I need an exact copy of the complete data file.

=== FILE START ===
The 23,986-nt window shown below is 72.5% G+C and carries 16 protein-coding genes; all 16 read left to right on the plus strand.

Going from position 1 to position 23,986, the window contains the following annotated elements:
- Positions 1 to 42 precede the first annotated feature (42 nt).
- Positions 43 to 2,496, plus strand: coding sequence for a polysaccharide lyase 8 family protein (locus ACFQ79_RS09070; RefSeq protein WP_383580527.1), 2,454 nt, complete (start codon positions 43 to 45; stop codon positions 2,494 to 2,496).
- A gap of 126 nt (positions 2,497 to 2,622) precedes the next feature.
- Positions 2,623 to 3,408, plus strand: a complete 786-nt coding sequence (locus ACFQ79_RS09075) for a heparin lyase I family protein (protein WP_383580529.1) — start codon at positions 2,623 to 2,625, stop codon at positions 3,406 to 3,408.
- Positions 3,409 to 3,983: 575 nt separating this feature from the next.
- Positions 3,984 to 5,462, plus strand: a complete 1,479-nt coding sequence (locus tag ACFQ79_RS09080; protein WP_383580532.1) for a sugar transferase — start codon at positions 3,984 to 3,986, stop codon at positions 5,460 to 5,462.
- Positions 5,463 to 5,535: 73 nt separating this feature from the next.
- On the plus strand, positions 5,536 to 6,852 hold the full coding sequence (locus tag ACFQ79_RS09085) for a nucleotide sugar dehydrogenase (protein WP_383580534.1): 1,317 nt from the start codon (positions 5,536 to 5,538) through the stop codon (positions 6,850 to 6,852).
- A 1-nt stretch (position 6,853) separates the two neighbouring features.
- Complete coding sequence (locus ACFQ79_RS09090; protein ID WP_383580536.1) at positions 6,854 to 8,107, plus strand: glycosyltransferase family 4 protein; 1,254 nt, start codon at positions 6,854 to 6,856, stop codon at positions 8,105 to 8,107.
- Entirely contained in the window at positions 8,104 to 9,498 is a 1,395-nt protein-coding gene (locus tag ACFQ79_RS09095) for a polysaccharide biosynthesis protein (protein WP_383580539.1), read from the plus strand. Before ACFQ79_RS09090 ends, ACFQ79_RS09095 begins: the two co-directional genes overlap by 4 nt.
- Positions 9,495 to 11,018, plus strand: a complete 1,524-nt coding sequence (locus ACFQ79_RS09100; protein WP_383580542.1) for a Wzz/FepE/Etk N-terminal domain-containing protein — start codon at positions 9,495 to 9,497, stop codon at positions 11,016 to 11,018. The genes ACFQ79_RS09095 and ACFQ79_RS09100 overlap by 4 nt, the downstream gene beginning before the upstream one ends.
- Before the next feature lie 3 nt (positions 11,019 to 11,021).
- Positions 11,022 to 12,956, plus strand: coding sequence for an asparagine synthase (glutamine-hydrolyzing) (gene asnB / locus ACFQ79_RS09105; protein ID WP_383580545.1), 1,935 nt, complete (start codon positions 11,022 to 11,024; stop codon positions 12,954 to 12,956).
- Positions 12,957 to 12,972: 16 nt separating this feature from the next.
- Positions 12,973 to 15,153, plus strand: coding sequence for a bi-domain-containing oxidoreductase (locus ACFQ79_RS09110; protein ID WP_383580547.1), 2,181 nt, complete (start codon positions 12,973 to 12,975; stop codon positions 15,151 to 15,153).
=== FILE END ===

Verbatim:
The 23,986-nt window shown below is 72.5% G+C and carries 16 protein-coding genes; all 16 read left to right on the plus strand.

Going from position 1 to position 23,986, the window contains the following annotated elements:
- Positions 1 to 42 precede the first annotated feature (42 nt).
- Positions 43 to 2,496, plus strand: coding sequence for a polysaccharide lyase 8 family protein (locus ACFQ79_RS09070; RefSeq protein WP_383580527.1), 2,454 nt, complete (start codon positions 43 to 45; stop codon positions 2,494 to 2,496).
- A gap of 126 nt (positions 2,497 to 2,622) precedes the next feature.
- Positions 2,623 to 3,408, plus strand: a complete 786-nt coding sequence (locus ACFQ79_RS09075) for a heparin lyase I family protein (protein WP_383580529.1) — start codon at positions 2,623 to 2,625, stop codon at positions 3,406 to 3,408.
- Positions 3,409 to 3,983: 575 nt separating this feature from the next.
- Positions 3,984 to 5,462, plus strand: a complete 1,479-nt coding sequence (locus tag ACFQ79_RS09080; protein WP_383580532.1) for a sugar transferase — start codon at positions 3,984 to 3,986, stop codon at positions 5,460 to 5,462.
- Positions 5,463 to 5,535: 73 nt separating this feature from the next.
- On the plus strand, positions 5,536 to 6,852 hold the full coding sequence (locus tag ACFQ79_RS09085) for a nucleotide sugar dehydrogenase (protein WP_383580534.1): 1,317 nt from the start codon (positions 5,536 to 5,538) through the stop codon (positions 6,850 to 6,852).
- A 1-nt stretch (position 6,853) separates the two neighbouring features.
- Complete coding sequence (locus ACFQ79_RS09090; protein ID WP_383580536.1) at positions 6,854 to 8,107, plus strand: glycosyltransferase family 4 protein; 1,254 nt, start codon at positions 6,854 to 6,856, stop codon at positions 8,105 to 8,107.
- Entirely contained in the window at positions 8,104 to 9,498 is a 1,395-nt protein-coding gene (locus tag ACFQ79_RS09095) for a polysaccharide biosynthesis protein (protein WP_383580539.1), read from the plus strand. Before ACFQ79_RS09090 ends, ACFQ79_RS09095 begins: the two co-directional genes overlap by 4 nt.
- Positions 9,495 to 11,018, plus strand: a complete 1,524-nt coding sequence (locus ACFQ79_RS09100; protein WP_383580542.1) for a Wzz/FepE/Etk N-terminal domain-containing protein — start codon at positions 9,495 to 9,497, stop codon at positions 11,016 to 11,018. The genes ACFQ79_RS09095 and ACFQ79_RS09100 overlap by 4 nt, the downstream gene beginning before the upstream one ends.
- Before the next feature lie 3 nt (positions 11,019 to 11,021).
- Positions 11,022 to 12,956, plus strand: coding sequence for an asparagine synthase (glutamine-hydrolyzing) (gene asnB / locus ACFQ79_RS09105; protein ID WP_383580545.1), 1,935 nt, complete (start codon positions 11,022 to 11,024; stop codon positions 12,954 to 12,956).
- Positions 12,957 to 12,972: 16 nt separating this feature from the next.
- Positions 12,973 to 15,153, plus strand: coding sequence for a bi-domain-containing oxidoreductase (locus ACFQ79_RS09110; protein ID WP_383580547.1), 2,181 nt, complete (start codon positions 12,973 to 12,975; stop codon positions 15,151 to 15,153).